Feedback by UserVoice

Nebula

My feedback

  1. 9 votes
    Sign in
    (thinking…)
    Sign in with: Facebook Google
    Signed in as (Sign out)

    We’ll send you updates on this idea

    An error occurred while saving the comment
    Nebula commented  · 

    update on previous post, you have to linearize all equations first, as follows, then it works in 365 as well:

    There is, but with limitations, and it's clumsy.

    Change all your equations to "Linear" (instead of "Professional").
    For example, select all, go to the Equation tab, and click "Linear" on the left side.
    Caution: Professional->Linear->Professional doesn't necessarily leave your equations unchanged. I have noticed that MathML imports from MathJax-node often change when I round-trip this way. Test your equations before you do a bulk conversion, or make backup copies!
    Within one of your Linear-mode equations, select the text you want to find (v^ for v^ in linear mode).
    Hit Alt+F11 to get to the VBA editor
    Hit Ctl+G to get to the Immediate pane
    Type/paste in this line and hit Enter:

    Selection.Find.Text=Selection.Text
    This copies the exact text you have selected in the equation into the "Find what" field of the Find dialog. A normal copy/paste won't work because you will get the normal text equivalents of the equation characters. Selecting text outside of an equation also won't work, for the same reason.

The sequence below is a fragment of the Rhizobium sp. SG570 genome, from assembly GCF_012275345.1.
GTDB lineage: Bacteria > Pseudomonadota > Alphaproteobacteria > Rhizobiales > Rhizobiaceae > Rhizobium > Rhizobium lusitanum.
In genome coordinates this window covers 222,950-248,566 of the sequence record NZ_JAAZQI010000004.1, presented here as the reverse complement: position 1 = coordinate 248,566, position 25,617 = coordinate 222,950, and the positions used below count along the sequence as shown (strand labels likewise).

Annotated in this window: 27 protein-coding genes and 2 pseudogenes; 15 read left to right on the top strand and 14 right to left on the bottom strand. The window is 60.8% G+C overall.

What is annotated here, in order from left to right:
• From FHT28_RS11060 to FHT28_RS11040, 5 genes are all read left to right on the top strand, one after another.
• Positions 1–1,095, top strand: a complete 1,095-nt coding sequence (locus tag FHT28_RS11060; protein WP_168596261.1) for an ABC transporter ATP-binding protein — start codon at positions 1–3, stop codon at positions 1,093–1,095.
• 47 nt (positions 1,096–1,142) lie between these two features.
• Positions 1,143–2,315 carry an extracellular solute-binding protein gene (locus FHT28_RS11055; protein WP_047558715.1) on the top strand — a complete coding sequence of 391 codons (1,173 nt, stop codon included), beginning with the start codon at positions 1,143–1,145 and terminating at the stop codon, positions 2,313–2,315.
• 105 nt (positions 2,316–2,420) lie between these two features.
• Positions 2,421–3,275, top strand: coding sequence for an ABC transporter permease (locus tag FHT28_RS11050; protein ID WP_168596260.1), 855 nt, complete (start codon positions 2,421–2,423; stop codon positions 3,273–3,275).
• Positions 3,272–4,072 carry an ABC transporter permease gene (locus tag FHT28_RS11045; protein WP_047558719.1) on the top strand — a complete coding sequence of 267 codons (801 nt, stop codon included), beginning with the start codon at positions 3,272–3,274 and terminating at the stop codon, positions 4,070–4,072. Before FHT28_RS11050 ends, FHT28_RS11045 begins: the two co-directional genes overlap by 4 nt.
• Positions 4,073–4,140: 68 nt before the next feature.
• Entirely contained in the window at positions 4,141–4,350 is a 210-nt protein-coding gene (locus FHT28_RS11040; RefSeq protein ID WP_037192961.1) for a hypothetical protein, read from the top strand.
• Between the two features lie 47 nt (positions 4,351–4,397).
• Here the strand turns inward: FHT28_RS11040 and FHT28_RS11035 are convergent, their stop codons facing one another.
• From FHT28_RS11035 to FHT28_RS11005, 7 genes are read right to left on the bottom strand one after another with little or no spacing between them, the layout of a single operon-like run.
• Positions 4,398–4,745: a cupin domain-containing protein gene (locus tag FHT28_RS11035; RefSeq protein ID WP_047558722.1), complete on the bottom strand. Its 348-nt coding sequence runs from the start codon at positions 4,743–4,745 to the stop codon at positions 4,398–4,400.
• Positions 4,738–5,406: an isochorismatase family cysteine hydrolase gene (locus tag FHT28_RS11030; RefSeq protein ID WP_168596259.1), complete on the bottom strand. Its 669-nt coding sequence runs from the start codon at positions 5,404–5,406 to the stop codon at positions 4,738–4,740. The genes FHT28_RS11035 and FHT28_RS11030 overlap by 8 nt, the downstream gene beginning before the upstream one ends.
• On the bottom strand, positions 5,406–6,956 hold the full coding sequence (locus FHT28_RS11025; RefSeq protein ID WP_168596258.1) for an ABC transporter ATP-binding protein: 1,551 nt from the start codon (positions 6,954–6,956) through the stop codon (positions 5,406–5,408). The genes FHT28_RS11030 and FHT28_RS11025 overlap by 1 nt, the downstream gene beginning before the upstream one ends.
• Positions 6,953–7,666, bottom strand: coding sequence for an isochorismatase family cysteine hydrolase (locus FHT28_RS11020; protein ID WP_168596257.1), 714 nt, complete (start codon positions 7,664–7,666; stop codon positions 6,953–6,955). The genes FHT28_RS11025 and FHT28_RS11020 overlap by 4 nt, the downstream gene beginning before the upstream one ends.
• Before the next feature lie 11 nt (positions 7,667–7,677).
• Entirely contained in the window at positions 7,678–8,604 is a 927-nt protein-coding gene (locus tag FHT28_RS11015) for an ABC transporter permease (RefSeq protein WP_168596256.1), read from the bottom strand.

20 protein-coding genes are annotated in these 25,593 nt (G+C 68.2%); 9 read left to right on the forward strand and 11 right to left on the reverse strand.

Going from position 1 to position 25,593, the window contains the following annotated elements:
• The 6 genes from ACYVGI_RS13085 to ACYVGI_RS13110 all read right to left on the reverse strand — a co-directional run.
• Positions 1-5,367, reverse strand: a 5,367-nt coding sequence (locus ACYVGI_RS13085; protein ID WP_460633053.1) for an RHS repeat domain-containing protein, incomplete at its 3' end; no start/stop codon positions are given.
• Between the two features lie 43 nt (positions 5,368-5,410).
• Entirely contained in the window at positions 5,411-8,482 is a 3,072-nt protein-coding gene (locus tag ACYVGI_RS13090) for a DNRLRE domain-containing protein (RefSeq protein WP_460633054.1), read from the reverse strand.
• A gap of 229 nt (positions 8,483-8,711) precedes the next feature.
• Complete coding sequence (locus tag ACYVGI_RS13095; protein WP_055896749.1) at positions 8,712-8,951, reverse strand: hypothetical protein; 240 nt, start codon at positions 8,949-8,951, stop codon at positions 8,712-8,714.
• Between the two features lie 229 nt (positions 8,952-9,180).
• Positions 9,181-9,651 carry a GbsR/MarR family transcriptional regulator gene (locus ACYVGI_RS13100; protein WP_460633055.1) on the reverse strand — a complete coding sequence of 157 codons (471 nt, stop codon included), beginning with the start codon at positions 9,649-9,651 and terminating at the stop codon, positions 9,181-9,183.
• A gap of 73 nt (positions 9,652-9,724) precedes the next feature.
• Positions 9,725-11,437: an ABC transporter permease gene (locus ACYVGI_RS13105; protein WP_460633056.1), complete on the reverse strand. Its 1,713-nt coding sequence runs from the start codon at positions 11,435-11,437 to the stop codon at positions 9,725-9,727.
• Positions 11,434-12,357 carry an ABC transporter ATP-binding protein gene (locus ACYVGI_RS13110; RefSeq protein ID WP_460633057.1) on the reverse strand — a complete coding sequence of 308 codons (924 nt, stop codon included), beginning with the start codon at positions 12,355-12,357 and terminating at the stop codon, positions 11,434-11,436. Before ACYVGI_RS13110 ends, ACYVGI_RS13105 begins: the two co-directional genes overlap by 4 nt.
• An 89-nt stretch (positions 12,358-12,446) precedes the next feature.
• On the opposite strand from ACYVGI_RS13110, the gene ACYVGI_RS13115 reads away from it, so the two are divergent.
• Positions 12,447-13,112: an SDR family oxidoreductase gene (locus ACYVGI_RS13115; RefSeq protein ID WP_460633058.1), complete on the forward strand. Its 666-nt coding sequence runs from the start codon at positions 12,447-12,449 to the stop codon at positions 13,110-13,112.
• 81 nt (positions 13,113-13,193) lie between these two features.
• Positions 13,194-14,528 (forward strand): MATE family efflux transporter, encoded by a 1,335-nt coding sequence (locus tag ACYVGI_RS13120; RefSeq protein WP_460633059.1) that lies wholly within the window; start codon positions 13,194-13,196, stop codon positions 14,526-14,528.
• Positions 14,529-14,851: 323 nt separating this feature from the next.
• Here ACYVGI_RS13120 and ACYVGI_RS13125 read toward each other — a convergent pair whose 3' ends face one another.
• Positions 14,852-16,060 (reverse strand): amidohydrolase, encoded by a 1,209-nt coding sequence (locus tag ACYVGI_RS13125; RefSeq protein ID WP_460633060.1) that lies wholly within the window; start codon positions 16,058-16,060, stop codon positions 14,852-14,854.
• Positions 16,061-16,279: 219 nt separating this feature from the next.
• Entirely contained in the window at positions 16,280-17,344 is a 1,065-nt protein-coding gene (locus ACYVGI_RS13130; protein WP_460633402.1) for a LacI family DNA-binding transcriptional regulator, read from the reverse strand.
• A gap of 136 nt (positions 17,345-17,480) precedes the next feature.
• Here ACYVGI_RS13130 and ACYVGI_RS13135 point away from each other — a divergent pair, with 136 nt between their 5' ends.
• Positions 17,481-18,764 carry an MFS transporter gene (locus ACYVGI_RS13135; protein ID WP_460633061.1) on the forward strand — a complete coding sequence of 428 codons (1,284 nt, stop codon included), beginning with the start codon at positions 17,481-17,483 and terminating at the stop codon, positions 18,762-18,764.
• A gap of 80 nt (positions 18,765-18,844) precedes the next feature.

Close the VBA editor and go back to Word.
    Hit Ctl+F. You will see that the "Find" box is filled in with the equation symbols, e.g., v^. As long as you don't change that text, you can hit Find Next to go to the next equation that (1) contains exactly that text and (2) is in Linear mode. It doesn't work for me if the equations are built up ("Professional") mode.
    When done searching, change your equations back to Professional mode.
    A reason Find doesn't work in equations like it does in body text is that the symbols in new-style equations are not the same as the corresponding symbols outside of equations. See Unicode Tech Note (UTN) #28 for the exact symbols and Unicode codepoints used for operators, and Charbase's list for the codepoints used for script characters.

    shareimprove this answer

Feedback and Knowledge Base